Bougainville independence struggle|
Date: Tue, 08 Sep 1998 22:30:02 +0200
From: Norbert BRAumann <N.BRAumann@tu-bs.de>
Organization: Technical University Braunschweig (Germany)
Subject: [BougI-xL Guardian] Bougainville Independence Day celebration
Bougainville Independence Day
From The Guardian, (Australia)
9 September 1998
On September 1, 1975, the people of Bougainville raised the flag and
declared independence as the Republic of the North Solomons. Papua New
Guinea gained its independence on September 16, but with Australia's
assistance, refused to recognise Bougainville's independence. Twenty-three
years later, after a long struggle, the people of Bougainville are in the
midst of a peace process and preparing for self-determination.
"We have a peace process in place, peace monitors from Australia, New
Zealand, Fiji and Vanuatu. We also now have the UN on Bougainville. By the
end of the year we will form a Reconciliation Government and from our point
of view the Reconciliation Government will virtually be the mechanism by
which our people will enter into a process of self-determination to
independence", Moses Havini told an Independence Celebration in Sydney on
Around 70 people enjoyed a night of great music by indigenous and non-
indigenous performers, good food, short speeches and a flag raising
ceremony. The celebration was organised by the Bougainville Freedom
Movement, and was compared by Vikki Johns.
Marilyn Havini explained the Upe and other unique symbols of Bougainville
that have been incorporated in the design of the flag.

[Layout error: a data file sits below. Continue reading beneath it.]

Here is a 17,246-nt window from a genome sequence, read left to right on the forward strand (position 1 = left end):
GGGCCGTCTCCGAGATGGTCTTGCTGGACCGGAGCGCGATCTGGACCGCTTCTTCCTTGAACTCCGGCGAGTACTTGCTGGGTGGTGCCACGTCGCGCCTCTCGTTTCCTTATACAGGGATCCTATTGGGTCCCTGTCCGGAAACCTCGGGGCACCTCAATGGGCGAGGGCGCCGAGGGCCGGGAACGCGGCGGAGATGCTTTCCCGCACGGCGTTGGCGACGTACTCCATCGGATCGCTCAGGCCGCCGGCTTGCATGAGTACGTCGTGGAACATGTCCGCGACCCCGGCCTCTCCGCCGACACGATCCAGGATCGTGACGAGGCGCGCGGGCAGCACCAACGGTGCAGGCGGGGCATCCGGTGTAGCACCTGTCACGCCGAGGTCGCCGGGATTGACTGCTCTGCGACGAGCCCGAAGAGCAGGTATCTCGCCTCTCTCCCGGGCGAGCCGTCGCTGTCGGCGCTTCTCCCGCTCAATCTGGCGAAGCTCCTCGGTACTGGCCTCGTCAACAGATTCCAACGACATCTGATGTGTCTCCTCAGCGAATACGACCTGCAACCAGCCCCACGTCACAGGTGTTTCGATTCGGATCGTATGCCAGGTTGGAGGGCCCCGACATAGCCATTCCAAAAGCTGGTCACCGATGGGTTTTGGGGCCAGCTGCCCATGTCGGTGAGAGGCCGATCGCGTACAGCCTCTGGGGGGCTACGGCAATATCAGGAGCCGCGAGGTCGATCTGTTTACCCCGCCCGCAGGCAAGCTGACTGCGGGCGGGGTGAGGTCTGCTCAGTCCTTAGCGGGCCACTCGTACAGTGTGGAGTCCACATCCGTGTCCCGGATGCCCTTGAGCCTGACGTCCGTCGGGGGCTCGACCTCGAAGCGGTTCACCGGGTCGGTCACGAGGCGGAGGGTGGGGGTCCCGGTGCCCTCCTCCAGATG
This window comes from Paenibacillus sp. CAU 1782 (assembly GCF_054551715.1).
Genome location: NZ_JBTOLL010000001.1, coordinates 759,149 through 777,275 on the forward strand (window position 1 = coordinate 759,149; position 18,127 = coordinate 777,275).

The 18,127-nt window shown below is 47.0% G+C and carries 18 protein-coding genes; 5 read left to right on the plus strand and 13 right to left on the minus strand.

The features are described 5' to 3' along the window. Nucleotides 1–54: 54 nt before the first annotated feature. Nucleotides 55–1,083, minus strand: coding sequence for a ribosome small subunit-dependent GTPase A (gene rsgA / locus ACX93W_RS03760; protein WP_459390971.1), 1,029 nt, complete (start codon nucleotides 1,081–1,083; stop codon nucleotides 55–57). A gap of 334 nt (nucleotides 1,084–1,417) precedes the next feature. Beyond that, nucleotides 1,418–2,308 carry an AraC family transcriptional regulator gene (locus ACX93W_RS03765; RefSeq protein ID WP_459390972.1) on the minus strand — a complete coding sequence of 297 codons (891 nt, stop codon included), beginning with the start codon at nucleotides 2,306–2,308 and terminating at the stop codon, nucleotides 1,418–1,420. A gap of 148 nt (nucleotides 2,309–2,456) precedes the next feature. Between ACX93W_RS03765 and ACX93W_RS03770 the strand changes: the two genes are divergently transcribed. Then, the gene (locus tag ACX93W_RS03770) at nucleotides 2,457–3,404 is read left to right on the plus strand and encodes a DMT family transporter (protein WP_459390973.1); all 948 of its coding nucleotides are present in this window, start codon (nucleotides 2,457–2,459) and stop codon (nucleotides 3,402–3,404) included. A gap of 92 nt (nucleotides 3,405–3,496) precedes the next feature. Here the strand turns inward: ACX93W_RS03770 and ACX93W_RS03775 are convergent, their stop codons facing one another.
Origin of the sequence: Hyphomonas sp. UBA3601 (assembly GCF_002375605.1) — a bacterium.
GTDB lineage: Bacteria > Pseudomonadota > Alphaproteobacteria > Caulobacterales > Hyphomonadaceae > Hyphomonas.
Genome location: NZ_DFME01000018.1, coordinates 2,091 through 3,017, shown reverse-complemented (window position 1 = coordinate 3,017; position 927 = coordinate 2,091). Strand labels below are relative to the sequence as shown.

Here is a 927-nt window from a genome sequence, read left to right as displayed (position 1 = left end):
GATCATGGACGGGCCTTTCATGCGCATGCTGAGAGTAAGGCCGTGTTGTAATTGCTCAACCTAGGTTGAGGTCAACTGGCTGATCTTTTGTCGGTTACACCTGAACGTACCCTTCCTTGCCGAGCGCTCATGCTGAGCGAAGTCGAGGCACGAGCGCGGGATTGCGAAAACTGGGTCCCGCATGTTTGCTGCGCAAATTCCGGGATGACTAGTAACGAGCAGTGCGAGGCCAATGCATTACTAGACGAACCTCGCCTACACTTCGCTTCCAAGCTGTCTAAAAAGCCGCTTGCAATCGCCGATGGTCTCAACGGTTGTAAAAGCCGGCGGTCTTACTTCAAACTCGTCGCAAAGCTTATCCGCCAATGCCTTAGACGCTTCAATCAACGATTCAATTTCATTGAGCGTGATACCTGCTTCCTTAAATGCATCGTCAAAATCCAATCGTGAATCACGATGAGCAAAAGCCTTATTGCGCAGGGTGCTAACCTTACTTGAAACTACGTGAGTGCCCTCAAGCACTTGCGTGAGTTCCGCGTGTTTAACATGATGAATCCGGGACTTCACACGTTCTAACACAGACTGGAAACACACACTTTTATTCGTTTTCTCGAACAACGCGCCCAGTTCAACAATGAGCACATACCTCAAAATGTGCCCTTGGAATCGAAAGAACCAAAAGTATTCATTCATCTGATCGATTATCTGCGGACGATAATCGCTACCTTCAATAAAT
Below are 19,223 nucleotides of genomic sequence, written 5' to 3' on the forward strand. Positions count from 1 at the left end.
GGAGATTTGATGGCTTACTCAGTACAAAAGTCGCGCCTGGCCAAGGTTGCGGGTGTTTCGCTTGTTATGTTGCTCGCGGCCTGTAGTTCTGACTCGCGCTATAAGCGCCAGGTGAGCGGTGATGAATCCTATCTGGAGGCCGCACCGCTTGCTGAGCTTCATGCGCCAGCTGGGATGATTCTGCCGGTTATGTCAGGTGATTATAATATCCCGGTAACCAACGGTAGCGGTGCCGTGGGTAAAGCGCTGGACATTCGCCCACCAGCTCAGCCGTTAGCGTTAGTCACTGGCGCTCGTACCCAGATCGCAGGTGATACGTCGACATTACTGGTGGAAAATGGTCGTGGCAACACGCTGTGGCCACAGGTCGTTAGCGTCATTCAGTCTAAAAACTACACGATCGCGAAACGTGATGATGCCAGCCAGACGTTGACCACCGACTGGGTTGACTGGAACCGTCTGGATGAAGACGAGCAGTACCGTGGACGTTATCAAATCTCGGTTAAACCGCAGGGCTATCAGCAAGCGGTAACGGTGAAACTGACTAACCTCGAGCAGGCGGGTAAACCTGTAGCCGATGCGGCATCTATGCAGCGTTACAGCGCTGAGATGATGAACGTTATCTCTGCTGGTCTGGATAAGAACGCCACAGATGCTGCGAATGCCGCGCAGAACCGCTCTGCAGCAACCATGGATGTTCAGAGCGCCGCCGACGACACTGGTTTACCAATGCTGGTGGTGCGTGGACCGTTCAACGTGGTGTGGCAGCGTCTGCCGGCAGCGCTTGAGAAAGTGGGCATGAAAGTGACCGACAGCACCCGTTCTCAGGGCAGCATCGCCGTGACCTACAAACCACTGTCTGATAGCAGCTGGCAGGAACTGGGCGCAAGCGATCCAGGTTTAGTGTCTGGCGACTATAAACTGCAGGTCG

Mr Havini, the Bougainville Interim Government representative in Australia,
had just returned from the Parallel NGO Forum in Micronesia and lobbying
heads of governments at the South Pacific Forum.
He reported on the peace process on Bougainville and put it into the
Pacific context of colonialist occupation. New Zealand and France still
possess territories within the Pacific and Papua New Guinea clings to
"There is now a process of decolonisation. The UN has given the target that
by the year 2000 the remaining territories under colonisation must be given
their independence by the year 2000."
Colonialism is an outdated concept, it was outlawed by the United Nations
after the Second World War, "and yet we have countries in the Pacific that
still hang on to this old concept of still trying to have a people pinned
under their sovereignty", said Mr Havini.
"Now the process on Bougainville, if it goes as planned, will set a process
of self-determination within the Pacific.
"We are hoping that on Bougainville by the end of this year, next year, we
will have actually short-circuited the process of self- determination and
achieved a precedent by which decolonisation can be hastened in the
"We are hoping that before the year 2000 that Bougainville will actually
set a new political order within the present political structure, within
the world today.
"We hope that in three years time we will be able to have something that we
can tell the world: 'Look, we have done it. Follow us'".
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